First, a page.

Laurel and Daphne Wolfe, identical, inseparable redheaded twins, share an obsession with words. As adults making their way in 1980s Manhattan, their verbal infatuation begins to push them apart. Their fraying twinship finally shreds completely when the sisters go to war over custody of their most prized family heirloom: Merriam Webster's New International Dictionary, Second Edition.
Cathleen Schine's captivating new novel, The Grammarians, centers on a pair of identical twins named Daphne and Laurel, after the Greek myth of transformation, and their obsessive love of language. It's also about their family, and what happens to them as they grow older and some die. In short, it's about everything and nothing, written with the tender precision and clarity of a painting by Vermeer, had that 17th-century Dutchman portrayed scenes of middle-class Jewish life in mid- to late 20th-century New York ... Schine...knows a thing or two about words herself. She moves the plot forward from decade to decade, evoking entire neighborhoods, social and economic strata, and fads and fashions, with just a few strokes. The point of view shifts seamlessly...And even though Schine herself is not a twin, she writes convincingly about twinship ...[a] wry and elegant novel.
... brilliantly funny ... Schine is...a novelist of sustained light wit and great formal economy. Her scenes in this new novel are especially lean and staccato, everything counting, the dialogue concise and convincingly absurd. She knows the importance, for any good comedy, of characters who are consciously funny as well as those who are unknowingly so ... At its snappiest, the talk in her novels is like a very well written sitcom, shaped in short scenes, with little narrative padding. The risk entailed in so brisk and hilarious a performance is that the characters may seem more the properties of an enormous predetermined joke than plausible human beings ... Schine explores the paradoxes of twinhood deftly ... Schine...runs 'ten years, twenty, maybe, thirty' into the future, seeing her daughters grow old. The effect is beautiful, wistful, wry ... It also inevitably gives us a tantalizing sense of a good hundred pages or more of the story that Schine could have given us if she’d cared to. Readers may be unsure if this last-minute dash is a narrative coup or a gracefully handled cop-out. Either way, it is hard not to feel that the real life of the book lies not in its coda but in its sparkling exposition and development.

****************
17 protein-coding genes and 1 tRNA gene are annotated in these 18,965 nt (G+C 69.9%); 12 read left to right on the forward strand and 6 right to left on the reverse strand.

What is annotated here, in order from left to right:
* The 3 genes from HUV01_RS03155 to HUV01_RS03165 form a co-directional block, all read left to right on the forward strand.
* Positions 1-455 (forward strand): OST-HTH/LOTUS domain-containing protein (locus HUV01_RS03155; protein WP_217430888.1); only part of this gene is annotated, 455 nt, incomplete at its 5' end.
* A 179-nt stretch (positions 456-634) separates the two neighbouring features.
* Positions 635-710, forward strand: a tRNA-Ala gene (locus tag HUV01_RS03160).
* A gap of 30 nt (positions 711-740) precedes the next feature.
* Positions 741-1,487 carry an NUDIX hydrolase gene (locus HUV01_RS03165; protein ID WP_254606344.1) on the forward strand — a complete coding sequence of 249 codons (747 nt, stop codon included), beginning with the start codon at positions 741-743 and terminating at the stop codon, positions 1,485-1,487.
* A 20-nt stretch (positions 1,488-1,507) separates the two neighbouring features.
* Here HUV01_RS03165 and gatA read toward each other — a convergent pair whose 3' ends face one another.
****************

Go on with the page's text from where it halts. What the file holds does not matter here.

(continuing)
... marvelous ... Schine finds the line between comedy and tragedy that she treads so skillfully in such novels as The Three Weissmans of Westport and They May Not Mean to But They Do (though as always she leans more on the side of comedy). Like her twins, she revels in language, its idiosyncrasies and our mangling of it ... you don’t need to be a writer or editor to fall under Schine’s spell.